SELECT * FROM uv_BookReviewRollup WHERE recordnum = 1452 Devil's Drums, by Vivian Meik Book Review |

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Devil's Drums, by Vivian Meik
Genre: Horror Anthology
Publisher: Medusa Press
Published: 2011
Review Posted: 6/5/2013
Reviewer Rating:
Reader Rating: 5 out of 10

Devil's Drums, by Vivian Meik

Book Review by Michael D. Griffiths

Have you read this book?

Although this book has just been released by Medusa Press, Devil's Drums, by Vivian Meik is over a hundred years old. Meik might have the most famous short story titles of any author that you have never heard of. White Zombie was not only a classic horror picture starring Bela Lugosi, it was also obviously the name of Rob Zombie's hugely successful first Band. Rob Zombie also steals another of his short story titles for his song, Thirty Acres of Hell. The story Devil's Drums has also been used by other creative individuals.

Devil's Drums is a series of short stories that takes us into the depths of mystical Africa just after the beginning of the 19th century. The stories have a theme of realism that explorers and writers could not achieve as easily today. Meik lived in Africa for much of his life. The myths and legends that he heard influenced the subjects of his tales and made them more frightening as a result. During his time, the superstition and use of ancient magics was much more real and a part of accepted existence. In many areas, magic was still actively used by the natives he associated with. In a sense, Meik became an anthropologist that used the real stories of these lands to populate a world of his own, where the magic of the Africans was as deadly for Europeans as it remained for its own people.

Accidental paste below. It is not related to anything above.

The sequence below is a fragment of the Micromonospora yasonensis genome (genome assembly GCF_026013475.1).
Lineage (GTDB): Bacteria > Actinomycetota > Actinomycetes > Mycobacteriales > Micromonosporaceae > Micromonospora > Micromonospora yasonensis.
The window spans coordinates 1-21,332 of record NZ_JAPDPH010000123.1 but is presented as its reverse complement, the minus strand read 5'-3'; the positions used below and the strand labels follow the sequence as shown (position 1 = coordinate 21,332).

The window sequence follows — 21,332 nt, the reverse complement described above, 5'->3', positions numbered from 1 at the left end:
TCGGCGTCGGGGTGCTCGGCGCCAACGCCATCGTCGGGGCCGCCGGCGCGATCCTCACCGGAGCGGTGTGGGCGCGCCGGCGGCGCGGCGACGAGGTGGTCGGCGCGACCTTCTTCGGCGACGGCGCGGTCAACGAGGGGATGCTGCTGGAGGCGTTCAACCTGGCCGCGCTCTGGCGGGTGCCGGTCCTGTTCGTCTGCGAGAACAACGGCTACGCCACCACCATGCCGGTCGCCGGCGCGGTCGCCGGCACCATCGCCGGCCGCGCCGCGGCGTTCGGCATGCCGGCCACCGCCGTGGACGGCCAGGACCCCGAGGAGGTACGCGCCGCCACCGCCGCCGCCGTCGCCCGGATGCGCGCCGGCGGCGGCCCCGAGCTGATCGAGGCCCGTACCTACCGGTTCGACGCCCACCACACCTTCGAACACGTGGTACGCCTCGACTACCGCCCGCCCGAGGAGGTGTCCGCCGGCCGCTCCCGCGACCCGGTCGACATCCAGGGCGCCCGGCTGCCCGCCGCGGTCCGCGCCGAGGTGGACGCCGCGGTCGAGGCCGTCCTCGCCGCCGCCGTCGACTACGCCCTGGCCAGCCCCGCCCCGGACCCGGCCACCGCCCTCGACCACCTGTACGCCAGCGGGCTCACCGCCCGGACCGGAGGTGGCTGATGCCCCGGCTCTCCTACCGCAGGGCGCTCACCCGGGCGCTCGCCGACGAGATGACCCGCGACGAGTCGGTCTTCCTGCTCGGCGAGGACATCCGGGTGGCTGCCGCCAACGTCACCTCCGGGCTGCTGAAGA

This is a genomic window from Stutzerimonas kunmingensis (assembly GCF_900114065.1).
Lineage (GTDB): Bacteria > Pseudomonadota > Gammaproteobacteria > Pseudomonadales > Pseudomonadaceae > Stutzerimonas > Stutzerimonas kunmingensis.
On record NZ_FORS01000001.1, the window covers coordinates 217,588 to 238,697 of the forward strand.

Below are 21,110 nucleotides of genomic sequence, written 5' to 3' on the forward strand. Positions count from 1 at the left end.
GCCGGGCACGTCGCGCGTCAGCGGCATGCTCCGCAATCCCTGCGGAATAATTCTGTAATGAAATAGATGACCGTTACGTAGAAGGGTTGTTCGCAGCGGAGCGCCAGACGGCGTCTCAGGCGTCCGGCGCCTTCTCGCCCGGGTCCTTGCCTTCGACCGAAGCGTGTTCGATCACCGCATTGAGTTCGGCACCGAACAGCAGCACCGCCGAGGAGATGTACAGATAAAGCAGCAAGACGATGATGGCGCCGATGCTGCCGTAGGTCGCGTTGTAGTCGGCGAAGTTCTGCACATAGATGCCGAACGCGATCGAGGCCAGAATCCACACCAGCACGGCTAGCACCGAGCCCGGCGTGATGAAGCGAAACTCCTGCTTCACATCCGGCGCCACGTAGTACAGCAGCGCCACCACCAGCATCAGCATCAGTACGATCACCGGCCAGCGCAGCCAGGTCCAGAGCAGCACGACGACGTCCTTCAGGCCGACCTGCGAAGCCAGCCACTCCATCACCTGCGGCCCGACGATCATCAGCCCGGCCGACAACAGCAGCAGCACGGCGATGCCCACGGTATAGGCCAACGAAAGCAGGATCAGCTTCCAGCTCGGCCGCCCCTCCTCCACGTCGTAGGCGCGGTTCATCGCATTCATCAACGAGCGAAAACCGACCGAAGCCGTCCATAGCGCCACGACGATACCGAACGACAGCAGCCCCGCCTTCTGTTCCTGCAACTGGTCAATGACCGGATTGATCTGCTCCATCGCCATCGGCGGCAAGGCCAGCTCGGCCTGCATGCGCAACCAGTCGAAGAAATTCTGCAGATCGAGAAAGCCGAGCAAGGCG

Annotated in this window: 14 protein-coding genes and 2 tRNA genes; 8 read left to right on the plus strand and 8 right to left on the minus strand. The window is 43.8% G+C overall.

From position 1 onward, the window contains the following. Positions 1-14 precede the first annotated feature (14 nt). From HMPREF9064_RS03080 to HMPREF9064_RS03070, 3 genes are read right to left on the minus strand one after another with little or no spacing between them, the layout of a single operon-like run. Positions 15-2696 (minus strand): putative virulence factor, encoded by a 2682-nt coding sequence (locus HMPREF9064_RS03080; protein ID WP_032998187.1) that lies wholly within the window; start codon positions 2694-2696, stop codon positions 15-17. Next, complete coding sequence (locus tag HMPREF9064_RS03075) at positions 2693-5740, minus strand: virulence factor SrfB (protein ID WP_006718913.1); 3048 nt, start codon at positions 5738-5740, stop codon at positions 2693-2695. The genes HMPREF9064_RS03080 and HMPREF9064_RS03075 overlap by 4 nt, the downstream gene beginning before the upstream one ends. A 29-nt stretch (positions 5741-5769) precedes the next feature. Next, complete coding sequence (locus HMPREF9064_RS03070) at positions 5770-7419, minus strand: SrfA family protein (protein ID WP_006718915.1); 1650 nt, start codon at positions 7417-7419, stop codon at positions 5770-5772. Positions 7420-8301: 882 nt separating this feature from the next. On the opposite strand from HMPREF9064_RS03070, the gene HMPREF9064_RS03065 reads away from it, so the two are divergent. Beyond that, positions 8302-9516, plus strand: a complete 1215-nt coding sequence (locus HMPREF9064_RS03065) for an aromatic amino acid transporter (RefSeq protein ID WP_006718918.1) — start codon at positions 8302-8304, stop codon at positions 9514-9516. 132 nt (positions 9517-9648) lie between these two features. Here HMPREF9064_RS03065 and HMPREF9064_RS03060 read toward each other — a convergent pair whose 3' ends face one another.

As stated, the majority of these tales focus on the use of Dark Magics and the horror and damage they can cause. Much of these magics would be akin to what many of us consider Voodoo. People are possessed. Dolls come to life and can be used to control people. Zombies are used, but not the ones made popular in pop culture today, but the traditional, 'let's use the dead as slaves to work in our farm,' variety.

Many of these tales do strike a strong cord of terror. These stories are legitimate in a manner few modern writers can hope to achieve. You get the feeling, with some of them, that these are incidents that happened to Meik's friends or if you went there something like this could happen to you. So, despite the extreme subject matter, the horror has the air of realism, like you are reading an account and not a fictional tale.

Possible downsides for this book include the nonchalant racism. Meik is no hardcore racist by any means and was quite likely ahead of his time in this regard. Still, modern readers might wince when they hear men referred to as 'my boy,' and other jargon that was certainly appropriate for the era. In some ways, I enjoyed the added realism this gave to this time period anthology, but he does behave in ways that most modern writers would not expose their readers to in these days of political correctness.

If you want to experience something different, in this case very different, within the realm of horror, you might like to give Devil's Drums a try. Having traveled in Africa myself and hearing some local tales of witchcraft and horror, I have found that the African understanding of horror is quite dissimilar to the western paradigm, but in my opinion, is at least as scary. Frankly, I wish more authors that had tapped closer to the roots of traditional legends had created stories that these firsthand account can inspire. In the end, nothing is scarier than a horror which you believe is real and could actually happen to you.

Review by Michael D. Griffiths
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